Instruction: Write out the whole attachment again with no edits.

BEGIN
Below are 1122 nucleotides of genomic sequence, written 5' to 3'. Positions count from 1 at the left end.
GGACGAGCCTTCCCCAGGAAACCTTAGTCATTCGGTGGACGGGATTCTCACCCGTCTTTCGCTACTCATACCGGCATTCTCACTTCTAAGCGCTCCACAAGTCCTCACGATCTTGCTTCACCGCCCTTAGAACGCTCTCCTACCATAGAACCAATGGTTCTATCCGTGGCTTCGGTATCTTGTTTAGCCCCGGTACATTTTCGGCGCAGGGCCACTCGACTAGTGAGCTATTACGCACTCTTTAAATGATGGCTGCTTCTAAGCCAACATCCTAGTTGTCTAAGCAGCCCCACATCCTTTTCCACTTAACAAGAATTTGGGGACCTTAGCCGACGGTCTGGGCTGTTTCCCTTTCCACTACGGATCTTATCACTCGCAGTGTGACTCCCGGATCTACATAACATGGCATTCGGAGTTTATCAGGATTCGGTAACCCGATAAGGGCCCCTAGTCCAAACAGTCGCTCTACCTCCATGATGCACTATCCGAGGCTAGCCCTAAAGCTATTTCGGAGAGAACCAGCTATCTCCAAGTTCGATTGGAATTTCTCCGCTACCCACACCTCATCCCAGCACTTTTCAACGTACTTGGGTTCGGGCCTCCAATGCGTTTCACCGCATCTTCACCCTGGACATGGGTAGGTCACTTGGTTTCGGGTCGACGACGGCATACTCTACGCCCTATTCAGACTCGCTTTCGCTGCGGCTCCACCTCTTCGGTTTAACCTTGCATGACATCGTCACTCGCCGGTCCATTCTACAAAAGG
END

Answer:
Below are 1122 nucleotides of genomic sequence, written 5' to 3'. Positions count from 1 at the left end.
GGACGAGCCTTCCCCAGGAAACCTTAGTCATTCGGTGGACGGGATTCTCACCCGTCTTTCGCTACTCATACCGGCATTCTCACTTCTAAGCGCTCCACAAGTCCTCACGATCTTGCTTCACCGCCCTTAGAACGCTCTCCTACCATAGAACCAATGGTTCTATCCGTGGCTTCGGTATCTTGTTTAGCCCCGGTACATTTTCGGCGCAGGGCCACTCGACTAGTGAGCTATTACGCACTCTTTAAATGATGGCTGCTTCTAAGCCAACATCCTAGTTGTCTAAGCAGCCCCACATCCTTTTCCACTTAACAAGAATTTGGGGACCTTAGCCGACGGTCTGGGCTGTTTCCCTTTCCACTACGGATCTTATCACTCGCAGTGTGACTCCCGGATCTACATAACATGGCATTCGGAGTTTATCAGGATTCGGTAACCCGATAAGGGCCCCTAGTCCAAACAGTCGCTCTACCTCCATGATGCACTATCCGAGGCTAGCCCTAAAGCTATTTCGGAGAGAACCAGCTATCTCCAAGTTCGATTGGAATTTCTCCGCTACCCACACCTCATCCCAGCACTTTTCAACGTACTTGGGTTCGGGCCTCCAATGCGTTTCACCGCATCTTCACCCTGGACATGGGTAGGTCACTTGGTTTCGGGTCGACGACGGCATACTCTACGCCCTATTCAGACTCGCTTTCGCTGCGGCTCCACCTCTTCGGTTTAACCTTGCATGACATCGTCACTCGCCGGTCCATTCTACAAAAGG